Admiral David D. Porter, The Naval History of the Civil War., Chapter 38: review of the work done by the Navy in the year 1863. (search)
ore it capitulated. The creation and organization of this huge squadron, which has done such effective service on the upper Mississippi and its tributaries, extending over a distance of more than 3,500 miles, may justly be considered among the most wonderful events of the times. It is but little over two years since we had not a naval vessel on all those waters, where we now have a squadron of 100 vessels, carrying 452 guns, with crews amounting, in the aggregate, to about 5,500 men. Kentucky, Tennessee and Arkansas, the upper portions of Mississippi and Louisiana, and the southern portions of those States which border on the Ohio River on the north, have been relieved and liberated through the instrumentality of the gun-boats, acting by themselves or in earnest and cordial co-operation with the armies. Rear-Admiral Porter has well sustained the renown which the gallant and lamented Foote so nobly earned, and has carried forward to successful results a larger and more powerfu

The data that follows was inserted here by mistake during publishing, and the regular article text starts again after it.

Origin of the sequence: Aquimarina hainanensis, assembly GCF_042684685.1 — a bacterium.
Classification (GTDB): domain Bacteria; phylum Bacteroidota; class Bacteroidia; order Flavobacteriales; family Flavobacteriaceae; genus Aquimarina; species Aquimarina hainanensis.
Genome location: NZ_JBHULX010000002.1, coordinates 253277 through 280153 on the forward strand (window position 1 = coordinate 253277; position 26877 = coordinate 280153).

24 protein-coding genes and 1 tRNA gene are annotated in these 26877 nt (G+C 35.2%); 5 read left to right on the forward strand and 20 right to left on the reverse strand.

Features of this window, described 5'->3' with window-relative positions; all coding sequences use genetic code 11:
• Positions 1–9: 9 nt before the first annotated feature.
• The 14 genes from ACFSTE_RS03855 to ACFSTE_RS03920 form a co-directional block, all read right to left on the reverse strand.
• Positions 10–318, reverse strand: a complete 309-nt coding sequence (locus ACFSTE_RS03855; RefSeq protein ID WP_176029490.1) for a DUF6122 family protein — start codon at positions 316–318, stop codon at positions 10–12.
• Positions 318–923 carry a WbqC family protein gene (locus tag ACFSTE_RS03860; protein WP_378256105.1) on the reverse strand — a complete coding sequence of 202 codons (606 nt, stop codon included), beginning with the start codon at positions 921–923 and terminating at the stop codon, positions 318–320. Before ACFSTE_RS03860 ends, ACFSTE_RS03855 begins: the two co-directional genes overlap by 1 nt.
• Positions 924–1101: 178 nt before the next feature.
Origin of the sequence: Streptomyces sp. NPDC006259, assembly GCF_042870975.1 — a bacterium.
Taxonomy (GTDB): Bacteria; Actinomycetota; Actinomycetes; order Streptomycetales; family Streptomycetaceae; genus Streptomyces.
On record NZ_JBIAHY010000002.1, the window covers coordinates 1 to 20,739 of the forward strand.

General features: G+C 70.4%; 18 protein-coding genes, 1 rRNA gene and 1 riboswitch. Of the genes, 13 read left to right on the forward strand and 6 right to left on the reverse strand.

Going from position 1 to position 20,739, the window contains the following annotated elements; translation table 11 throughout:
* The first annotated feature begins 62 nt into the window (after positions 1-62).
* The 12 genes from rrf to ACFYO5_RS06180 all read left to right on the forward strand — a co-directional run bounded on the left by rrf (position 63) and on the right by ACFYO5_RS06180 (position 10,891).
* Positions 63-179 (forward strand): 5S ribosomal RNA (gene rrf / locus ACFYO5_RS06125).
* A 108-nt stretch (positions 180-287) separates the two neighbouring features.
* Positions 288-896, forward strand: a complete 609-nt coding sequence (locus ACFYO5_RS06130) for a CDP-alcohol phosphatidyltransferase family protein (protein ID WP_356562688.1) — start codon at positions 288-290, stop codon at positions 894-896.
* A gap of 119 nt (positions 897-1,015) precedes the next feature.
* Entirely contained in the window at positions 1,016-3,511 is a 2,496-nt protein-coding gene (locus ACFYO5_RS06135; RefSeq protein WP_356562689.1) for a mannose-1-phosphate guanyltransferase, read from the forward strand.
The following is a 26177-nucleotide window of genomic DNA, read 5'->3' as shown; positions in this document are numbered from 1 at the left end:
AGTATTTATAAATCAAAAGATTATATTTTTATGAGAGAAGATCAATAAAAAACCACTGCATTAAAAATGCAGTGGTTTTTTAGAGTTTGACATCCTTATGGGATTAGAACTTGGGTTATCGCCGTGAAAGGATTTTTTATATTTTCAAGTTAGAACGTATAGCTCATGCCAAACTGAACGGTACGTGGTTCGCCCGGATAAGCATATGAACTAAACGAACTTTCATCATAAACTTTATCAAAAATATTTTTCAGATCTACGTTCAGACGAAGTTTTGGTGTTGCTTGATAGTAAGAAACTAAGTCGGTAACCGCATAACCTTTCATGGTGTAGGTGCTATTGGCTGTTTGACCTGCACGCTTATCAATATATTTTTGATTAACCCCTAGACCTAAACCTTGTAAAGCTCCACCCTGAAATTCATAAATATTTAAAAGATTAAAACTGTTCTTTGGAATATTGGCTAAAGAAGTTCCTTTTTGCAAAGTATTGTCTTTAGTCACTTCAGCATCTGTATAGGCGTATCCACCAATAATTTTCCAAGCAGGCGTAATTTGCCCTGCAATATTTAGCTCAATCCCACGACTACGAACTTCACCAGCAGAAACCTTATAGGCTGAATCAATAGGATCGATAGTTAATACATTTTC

Admiral David D. Porter, The Naval History of the Civil War., Chapter 42: Red River expedition.--continued. (search)
ost expedition. Sherman was willing to listen to the Admiral, and the latter always gave that attention to Sherman's opinion which was due to his experience. It will strike any one at all conversant with military matters how absurdly the war at this time was conducted from Washington. Here was Grant, just successful in one of the most difficult sieges of modern times, with a great prestige, and supposed to command all the troops in Louisiana, Arkansas, Mississippi, Missouri, Tennessee, Kentucky, Illinois and Ohio, yet it does not appear that his opinion in regard to the Red River expedition was ever asked. Grant had about that time gone to Chattanooga on a tour of inspection, and thought the Red River expedition of so little importance that he directed General Banks to send back A. J. Smith's command to Sherman after the 5th of May. General Grant was opposed to making any great effort to carry on the war west of the Mississippi, where it would take a large army and a large por